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Five reasons to study luxury brand management in Paris

For many, Paris and luxury are interchangeable – or at the very least closely related. As the home of myriad designer brands and upmarket department stores, the French capital is the obvious choice if you’re looking to start or progress a career in the luxury industry.

Five reasons to study luxury brand management in Paris
Photos: ESSEC Business School

If you dream of working for luxury brands like Saint Laurent and Dior, a competitive degree from Paris-based ESSEC Business School could very well unlock the door. The Local sat down with a current student and a recent graduate of ESSEC’s Global MBA in Luxury Brand Management and asked: Why Paris?

Location, location, location

It might seem obvious, but being nearby to the brands you want to work for is a huge advantage. While there is something to be said about trying one’s luck in up-and-coming places, if you’re looking to get ahead in the luxury industry, especially in brand management, there is probably nowhere better to start than Paris, the capital of luxury.

As Xi Yu, who completed her Global MBA in Luxury Brand Management at ESSEC Business School in 2018, points out, the abundance and diversity of opportunities in Paris is invaluable.

“Because there are so many opportunities in Paris, and so many paths you can take even in niche fields, you can fine-tune and calibrate your professional trajectory,” Xi Yu says.

Find out more about ESSEC’s Global MBA in Luxury Brand Management

Work with top designer brands

Photo: ESSEC Business School

As rewarding as studying might be, most professional development is driven by some kind of holy grail. For budding luxury brand managers, the goal is often to work with iconic Paris-based brands such as Dior, Montblanc, Céline, Saint Laurent, and Gucci.

For Xi Yu, her studies in Paris helped her transition from a managerial position in the car industry into the luxury travel retail industry at her dream employer – DFS at LVMH Group in Paris. After completing her final three-month consulting project with DFS, Xi Yu was offered a full-time position, and currently, she holds a managerial position in the opening team of DFS’s new department store in Paris.

 “I’m completing my rotation & training of DFS’s Accelerated Leadership Program in Hong Kong. In two weeks’ time, I’m going back to Paris to head up store operations of the upcoming store,” says Xi Yu.

Meet the right people 

As most professionals know well, to get the first foot in, regardless of how qualified you might be, can often be the hardest part of landing the job of your dreams. Merely being close to the right opportunities is not always enough: connections matter a great deal, particularly in certain industries – the luxury industry being one. With over 25 years teaching luxury brand management, Paris-based institutions such as ESSEC Business School have a close relationship with the luxury industry and link up students with their network of industry connections.

Photo: ESSEC Business School

Alex Qian, a current student at the Executive Master in Luxury Management (EMiLUX) at ESSEC Executive Education, has attended seminars given by guest speakers who work at heritage brands such as Gucci, Prada, and Dior. She appreciates the opportunity to connect with industry professionals and to learn from them about what it takes to stand out to headhunters and recruiters in the competitive luxury industry.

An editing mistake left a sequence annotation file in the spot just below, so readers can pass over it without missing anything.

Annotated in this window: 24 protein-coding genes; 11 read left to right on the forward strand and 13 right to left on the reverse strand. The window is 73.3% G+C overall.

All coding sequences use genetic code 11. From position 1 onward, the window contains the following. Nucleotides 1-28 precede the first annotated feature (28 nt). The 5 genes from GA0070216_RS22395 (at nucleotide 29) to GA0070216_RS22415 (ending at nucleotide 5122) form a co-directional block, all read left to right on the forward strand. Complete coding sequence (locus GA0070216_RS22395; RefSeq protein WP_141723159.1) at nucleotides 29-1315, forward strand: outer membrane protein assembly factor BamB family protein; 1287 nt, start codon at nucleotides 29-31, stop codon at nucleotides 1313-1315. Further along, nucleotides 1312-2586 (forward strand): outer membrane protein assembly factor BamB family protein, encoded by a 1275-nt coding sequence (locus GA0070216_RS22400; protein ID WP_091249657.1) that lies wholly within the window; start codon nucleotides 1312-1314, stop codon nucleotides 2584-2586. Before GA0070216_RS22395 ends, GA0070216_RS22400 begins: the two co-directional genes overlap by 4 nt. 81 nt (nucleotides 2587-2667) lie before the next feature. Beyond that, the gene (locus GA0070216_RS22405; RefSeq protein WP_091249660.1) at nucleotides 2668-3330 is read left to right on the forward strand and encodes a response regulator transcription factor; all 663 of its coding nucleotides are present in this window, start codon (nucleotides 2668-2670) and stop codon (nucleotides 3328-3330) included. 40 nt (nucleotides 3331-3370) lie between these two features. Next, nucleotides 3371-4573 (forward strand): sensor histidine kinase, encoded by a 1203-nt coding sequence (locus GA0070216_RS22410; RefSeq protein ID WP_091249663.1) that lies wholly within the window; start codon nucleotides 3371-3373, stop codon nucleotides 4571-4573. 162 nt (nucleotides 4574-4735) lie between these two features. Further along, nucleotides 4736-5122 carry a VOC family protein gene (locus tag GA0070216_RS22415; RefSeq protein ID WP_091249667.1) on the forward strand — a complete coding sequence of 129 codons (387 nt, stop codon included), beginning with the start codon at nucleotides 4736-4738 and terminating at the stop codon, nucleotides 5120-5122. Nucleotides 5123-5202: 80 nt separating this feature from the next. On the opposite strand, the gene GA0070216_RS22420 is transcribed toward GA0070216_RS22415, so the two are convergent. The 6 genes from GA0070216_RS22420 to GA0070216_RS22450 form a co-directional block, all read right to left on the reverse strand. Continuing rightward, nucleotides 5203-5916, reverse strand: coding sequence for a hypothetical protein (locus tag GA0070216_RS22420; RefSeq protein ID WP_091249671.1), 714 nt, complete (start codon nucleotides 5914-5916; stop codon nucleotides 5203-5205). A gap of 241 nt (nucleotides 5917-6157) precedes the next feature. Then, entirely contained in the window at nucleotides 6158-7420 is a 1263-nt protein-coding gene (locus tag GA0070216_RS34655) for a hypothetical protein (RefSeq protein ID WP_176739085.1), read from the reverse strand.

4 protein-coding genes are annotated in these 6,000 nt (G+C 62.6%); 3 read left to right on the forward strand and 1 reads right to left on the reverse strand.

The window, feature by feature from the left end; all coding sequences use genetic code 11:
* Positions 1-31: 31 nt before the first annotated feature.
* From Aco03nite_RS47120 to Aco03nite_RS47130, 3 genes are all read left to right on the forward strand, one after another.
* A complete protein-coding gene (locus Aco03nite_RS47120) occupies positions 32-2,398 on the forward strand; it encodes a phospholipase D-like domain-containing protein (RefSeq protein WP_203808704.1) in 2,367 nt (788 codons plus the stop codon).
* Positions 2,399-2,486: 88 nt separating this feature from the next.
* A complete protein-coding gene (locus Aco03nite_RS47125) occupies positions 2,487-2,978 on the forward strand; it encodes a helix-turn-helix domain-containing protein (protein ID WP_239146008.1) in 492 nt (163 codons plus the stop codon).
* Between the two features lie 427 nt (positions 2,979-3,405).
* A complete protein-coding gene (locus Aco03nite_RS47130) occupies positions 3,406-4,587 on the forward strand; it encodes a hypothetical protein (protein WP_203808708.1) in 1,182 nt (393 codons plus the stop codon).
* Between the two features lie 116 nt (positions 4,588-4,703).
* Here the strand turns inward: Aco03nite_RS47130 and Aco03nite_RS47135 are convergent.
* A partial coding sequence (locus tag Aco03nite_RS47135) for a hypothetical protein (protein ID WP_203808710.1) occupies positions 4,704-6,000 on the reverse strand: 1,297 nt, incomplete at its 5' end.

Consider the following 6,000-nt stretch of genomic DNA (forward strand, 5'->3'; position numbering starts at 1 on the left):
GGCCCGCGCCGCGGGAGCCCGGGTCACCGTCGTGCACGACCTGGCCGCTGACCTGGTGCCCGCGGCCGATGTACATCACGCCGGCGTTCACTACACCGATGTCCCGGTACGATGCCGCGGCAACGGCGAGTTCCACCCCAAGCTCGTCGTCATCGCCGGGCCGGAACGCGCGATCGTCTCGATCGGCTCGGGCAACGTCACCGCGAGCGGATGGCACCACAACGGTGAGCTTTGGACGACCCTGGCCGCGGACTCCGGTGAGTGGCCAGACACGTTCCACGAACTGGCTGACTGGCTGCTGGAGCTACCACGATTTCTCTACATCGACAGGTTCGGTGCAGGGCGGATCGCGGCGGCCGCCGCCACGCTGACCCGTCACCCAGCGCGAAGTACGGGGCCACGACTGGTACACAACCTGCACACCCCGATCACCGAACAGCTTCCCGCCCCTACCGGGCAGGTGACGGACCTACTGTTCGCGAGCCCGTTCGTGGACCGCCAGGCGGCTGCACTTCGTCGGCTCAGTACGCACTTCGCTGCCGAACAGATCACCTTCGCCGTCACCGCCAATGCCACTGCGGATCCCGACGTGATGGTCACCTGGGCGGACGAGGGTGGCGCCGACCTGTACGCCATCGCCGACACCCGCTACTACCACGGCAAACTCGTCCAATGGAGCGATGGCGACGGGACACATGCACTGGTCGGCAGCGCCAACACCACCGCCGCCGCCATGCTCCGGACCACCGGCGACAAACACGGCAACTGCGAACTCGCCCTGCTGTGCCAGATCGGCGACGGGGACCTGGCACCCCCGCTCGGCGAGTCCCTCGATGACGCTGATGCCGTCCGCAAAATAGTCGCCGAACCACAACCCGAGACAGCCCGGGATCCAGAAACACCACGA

“Being in Paris means that ESSEC can work closely with the industry and the other way around, too,” says Alex Qian, who also works full-time at French cosmetics brand Make Up For Ever and aspires to land a position in brand strategy at Tom Ford after the completion of ESSEC’s two-year program.

Find out more about ESSEC’s Executive Master in Luxury Management

Learn French – the lingo of luxury

Acquainting yourself with your industry is a must for anyone who hopes to rise the ranks. For luxury, being so enmeshed with France and French culture as it is, mastering the language of the land is a good investment. French is the workplace language at many luxury brands – even iconic German creative director Karl Lagerfeld was a lifelong learner of the language.

ESSEC alumni, many of whom pursued intensive on-campus French courses during the duration of their studies in Paris, attest that learning French was a key factor for professional success in Paris. For Xi Yu, her strong grasp of French was applauded during her first job interview in the city.

“Once I was admitted to ESSEC, I started taking full-time intensive French lessons in China – which helped me prepare for seizing job opportunities in Paris’s luxury industry,” says Xi Yu.

Photo: ESSEC Business School

Rub shoulders with Paris’s crème de la crème

Paris’s world-renowned luxury industry is a magnet for international talent. Whether you’re just starting out or are an established professional, there are plenty of opportunities to connect and share knowledge and experience with fellow industry bods. Business schools such as ESSEC enable students to build their networks as they study. The connections they make are invaluable for support whilst at the business school – and may come in handy later down the line.

“Most of my peers are already established in their respective fields, and some already have their own luxury business. My encounters at ESSEC have been eye-opening and career-defining,” concludes Alex Qian.

This article was produced by The Local Creative Studio and sponsored by ESSEC Business School.

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TRAVEL

UPDATE: Is it possible to drive between Spain and the UK via France?

Travelling between Spain and the UK during the pandemic has been very difficult due to border closures, cancelled flights and quarantines, but what is the situation like now? Is it possible to drive between Spain and the UK via France?

Driving between Spain and UK
Photo: Bertsz / 67 images/ Pixabay

Several readers have asked about the restrictions and necessary documents and tests needed to drive to the UK and if it’s possible. Here’s what you need to know.

Travelling by car between the UK and Spain at the moment is possible, but not very easy. Although it’s a lot easier now than it was before the state of alarm ended, it will still involve PCR and/or antigen testing, quarantine, and lots of form-filling. This will mean extra expenses too. 

Spain and France have both updated their rules on travel as restrictions begin to ease. Here’s a look at what you need to know driving between the UK and Spain, via France right now.

Leaving Spain

Movement in Spain has become a lot easier since the end of the state of alarm on May 9th. This means that you can easily drive across regional borders without the need to prove specific reasons.

There may still be certain municipalities or health zones that you might need to avoid because their borders are still closed due to a high number of cases, but for the most part, your drive through Spain, up until the French border, will be easy.

Keep in mind that some regions still have certain restrictions in place such as when bars and restaurants are allowed to open and a few still maintain curfews, so you’ll need to check the rules of those regions you’re planning on driving through.